And using Scripture can also be a great aid to prayer and listening to God. Here are two ways that require nothing more than a Bible.

Take a short passage of Scripture – if you are not sure where to start, I think the early chapters of Mark’s gospel is a great place to begin.

Read the passage through slowly several times, paying attention and listening to what God may be saying through it. As you do so, you may find a thought or a word or a particular phrase stands out for you. Take time to mull on this, reflect on this. Then re-read the passage with this thought as the lens through which you read. And ask, “what may God be saying to me through His word?” You may find this leads you into a time of prayer. You may also want to write the thought or word down, and return to it at different points throughout the day.

Or take a passage and use your imagination as you read it. Step into the shoes of one of the disciples, or an onlooker in the crowd, and imagine:

what could they see?

what could they hear?

what were some of the smells?

what did the dusty sand feel like between their toes? or what did it feel like when Jesus touched them?

what were they feeling? happy? sad?

Allow the story to become real for you. If you were in that crowd/ were that person, what might God be saying to you?

Last week, we talked about having resources to guide us.

The Church of England has a simple service of prayer for morning, afternoon and evening prayer every day of the week, that you can buy as a book or access online.

There are Celtic Daily Prayer books which do the same thing.

There are a number of apps that you can get for your phone or tablet. Two highly recommended ones are pray-as-you-go and sacredspace.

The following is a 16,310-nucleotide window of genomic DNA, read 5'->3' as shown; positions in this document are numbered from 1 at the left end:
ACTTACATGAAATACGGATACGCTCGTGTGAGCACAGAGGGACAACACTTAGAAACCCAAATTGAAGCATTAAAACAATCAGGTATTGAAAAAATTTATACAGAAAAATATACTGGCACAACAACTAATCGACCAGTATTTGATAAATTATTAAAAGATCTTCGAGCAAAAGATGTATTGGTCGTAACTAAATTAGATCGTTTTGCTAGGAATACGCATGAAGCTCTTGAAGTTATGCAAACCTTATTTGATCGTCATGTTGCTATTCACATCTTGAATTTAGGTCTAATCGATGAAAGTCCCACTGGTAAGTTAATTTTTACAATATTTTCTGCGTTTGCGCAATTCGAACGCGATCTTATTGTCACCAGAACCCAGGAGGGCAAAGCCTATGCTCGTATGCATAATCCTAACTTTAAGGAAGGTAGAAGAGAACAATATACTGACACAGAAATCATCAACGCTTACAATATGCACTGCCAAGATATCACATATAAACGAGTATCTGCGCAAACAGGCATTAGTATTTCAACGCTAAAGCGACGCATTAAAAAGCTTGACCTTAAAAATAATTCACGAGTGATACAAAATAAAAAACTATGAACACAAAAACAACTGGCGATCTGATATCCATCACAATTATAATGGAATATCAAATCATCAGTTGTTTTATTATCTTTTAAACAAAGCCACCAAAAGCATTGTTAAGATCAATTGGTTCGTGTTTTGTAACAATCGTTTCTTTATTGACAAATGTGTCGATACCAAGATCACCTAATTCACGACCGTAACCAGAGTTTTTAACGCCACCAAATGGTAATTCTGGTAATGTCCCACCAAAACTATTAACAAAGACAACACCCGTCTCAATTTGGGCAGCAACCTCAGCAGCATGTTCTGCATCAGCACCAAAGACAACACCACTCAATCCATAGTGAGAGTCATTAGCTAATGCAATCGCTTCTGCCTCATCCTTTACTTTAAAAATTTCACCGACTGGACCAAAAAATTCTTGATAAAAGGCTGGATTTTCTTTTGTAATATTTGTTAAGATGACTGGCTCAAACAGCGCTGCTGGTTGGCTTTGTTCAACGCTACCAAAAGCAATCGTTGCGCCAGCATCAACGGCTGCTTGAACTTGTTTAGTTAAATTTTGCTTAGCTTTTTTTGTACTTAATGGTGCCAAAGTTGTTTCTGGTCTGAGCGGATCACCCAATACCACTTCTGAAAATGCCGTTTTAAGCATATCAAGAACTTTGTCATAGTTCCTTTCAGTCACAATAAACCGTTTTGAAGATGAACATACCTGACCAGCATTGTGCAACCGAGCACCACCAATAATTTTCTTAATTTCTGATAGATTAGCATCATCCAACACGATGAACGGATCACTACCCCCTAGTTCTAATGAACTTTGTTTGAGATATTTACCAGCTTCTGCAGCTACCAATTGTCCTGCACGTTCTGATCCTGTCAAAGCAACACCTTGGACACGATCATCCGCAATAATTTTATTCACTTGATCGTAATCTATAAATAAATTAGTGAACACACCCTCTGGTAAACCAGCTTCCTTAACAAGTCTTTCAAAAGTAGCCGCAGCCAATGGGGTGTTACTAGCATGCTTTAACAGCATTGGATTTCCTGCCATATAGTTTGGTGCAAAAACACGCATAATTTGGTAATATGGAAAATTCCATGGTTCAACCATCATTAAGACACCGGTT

If you want help with reading the Bible there are some excellent resources, from those for beginners to those for people who have been studying the Bible for many years. I would be happy to point you in the right direction.

And we talked about encouragement last week too. I think one of the best places to receive this is in one of our home groups. Why not come along and give one a try? The worst that will happen is that you may feel you have wasted an evening. The more likely result is that you will discover a group where people encourage each other as we seek to grow in faith together.

Martha wasn’t entirely wrong. Putting our faith into action is important. Indeed the letter to James we heard earlier makes that exact point. Its no good just hearing the word; we need to act on it. But our starting point needs to be to put ourselves in the place where we can listen, so that we can then act.

May God help each of us to find a discipline, a way of life, of listening to him.